New insights into premature ejaculation could lead to better diagnosis

There are many misconceptions and unknowns about premature ejaculation in the medical community and the general population. Two studies provide much-needed answers that could lead to improved diagnosis and treatment for affected men.

Premature ejaculation can cause significant personal and interpersonal distress to a man and his partner. While it has been recognized as a syndrome for well over 100 years, the clinical definition of premature ejaculation has been vague, ambiguous, and lacking in objective and quantitative criteria. This has made it difficult for investigators to conduct clinical trials on experimental drugs and for doctors to effectively identify and treat affected patients. In 2008, the International Society for Sexual Medicine issued a definition of lifelong premature ejaculation, but a definition has been lacking for acquired premature ejaculation. “The lack of an evidence-based definition for acquired premature ejaculation promotes errors of classification, resulting in poorly defined study populations and less reliable and harder-to-interpret data that are difficult to generalize to patients,” said Ege Can Serefoglu, MD, FECSM, of the Bagcilar Training & Research Hospital, in Istanbul, Turkey.

By reviewing and evaluating the medical literature, Dr. Serefoglu and his colleagues on the Second International Society for Sexual Medicine Ad Hoc Committee now provide a unified definition of lifelong and acquired premature ejaculation. The committee proposed the definition to be a male sexual dysfunction characterized by

  • ejaculation that always or nearly always occurs prior to or within about 1 minute of vaginal penetration from the first sexual experience (lifelong) or a clinically significant and bothersome reduction in latency time, often to about 3 minutes or less (acquired);
  • the inability to delay ejaculation on all or nearly all vaginal penetrations; and
  • negative personal consequences, such as distress, bother, frustration, and/or the avoidance of sexual intimacy.

"The unified definition of lifelong and acquired premature ejaculation will reduce errors of diagnosis and classification by providing the clinician with a discriminating diagnostic tool," said Dr. Serefoglu. "It should form the basis for both the office diagnosis of premature ejaculation and the design of observational and interventional clinical trials," he added.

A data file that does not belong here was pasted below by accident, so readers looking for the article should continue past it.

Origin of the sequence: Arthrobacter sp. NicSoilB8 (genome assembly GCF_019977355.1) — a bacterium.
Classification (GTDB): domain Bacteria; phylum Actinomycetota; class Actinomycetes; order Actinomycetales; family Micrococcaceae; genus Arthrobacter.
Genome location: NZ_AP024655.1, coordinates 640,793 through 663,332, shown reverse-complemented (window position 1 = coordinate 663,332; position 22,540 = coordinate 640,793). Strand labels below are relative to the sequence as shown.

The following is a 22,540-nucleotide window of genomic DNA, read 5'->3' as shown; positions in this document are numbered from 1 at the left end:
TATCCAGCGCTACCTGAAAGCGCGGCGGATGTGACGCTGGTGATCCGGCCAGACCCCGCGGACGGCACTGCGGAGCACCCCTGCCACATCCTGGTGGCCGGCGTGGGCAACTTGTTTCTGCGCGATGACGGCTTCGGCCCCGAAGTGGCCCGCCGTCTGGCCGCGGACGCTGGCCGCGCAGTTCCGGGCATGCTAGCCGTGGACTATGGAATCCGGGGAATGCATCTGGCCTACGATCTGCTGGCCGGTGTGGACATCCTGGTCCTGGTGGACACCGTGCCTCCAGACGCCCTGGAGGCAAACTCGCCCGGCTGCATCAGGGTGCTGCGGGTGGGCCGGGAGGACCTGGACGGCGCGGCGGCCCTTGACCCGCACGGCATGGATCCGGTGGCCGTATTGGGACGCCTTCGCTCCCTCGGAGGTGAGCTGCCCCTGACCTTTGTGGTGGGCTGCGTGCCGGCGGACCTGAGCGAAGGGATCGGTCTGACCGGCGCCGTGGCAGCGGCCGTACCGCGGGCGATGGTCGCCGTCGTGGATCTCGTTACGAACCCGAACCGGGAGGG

The committee also conducted and published a study to provide clearly worded, practical, evidenced-based recommendations for the diagnosis and treatment of premature ejaculation for family practice clinicians and sexual medicine experts. Led by Stanley Althof, PhD, of Case Western Reserve University School of Medicine in West Palm Beach, Florida, the experts reviewed previous guidelines for premature ejaculation and examined new findings. “There are many misconceptions about premature ejaculation. We sought to disseminate the most up-to-date information to non-sexual health specialists so that they can confidently treat patients suffering from this condition,” said Dr. Althof. “We also reveal the burden of this dysfunction on the patient and his partner and discuss, in depth, the multiple treatments available.” It also offers specific questions to ask patients during evaluations and detailed descriptions of various psychological, behavioral, educational, and pharmacological interventions.

Men with erection problems are three times more likely to have inflamed gums

Men in their thirties who had inflamed gums caused by severe periodontal disease were three times more likely to suffer from erection problems, according to a study.

Turkish researchers compared 80 men aged 30 to 40 with erectile dysfunction with a control group of 82 men without erection problems. This showed that 53 per cent of the men with erectile dysfunction had inflamed gums compared with 23 per cent in the control group. When the results were adjusted for other factors, such as age, body mass index, household income and education level, the men with severe periodontal disease were 3.29 times more likely to suffer from erection problems than men with healthy gums.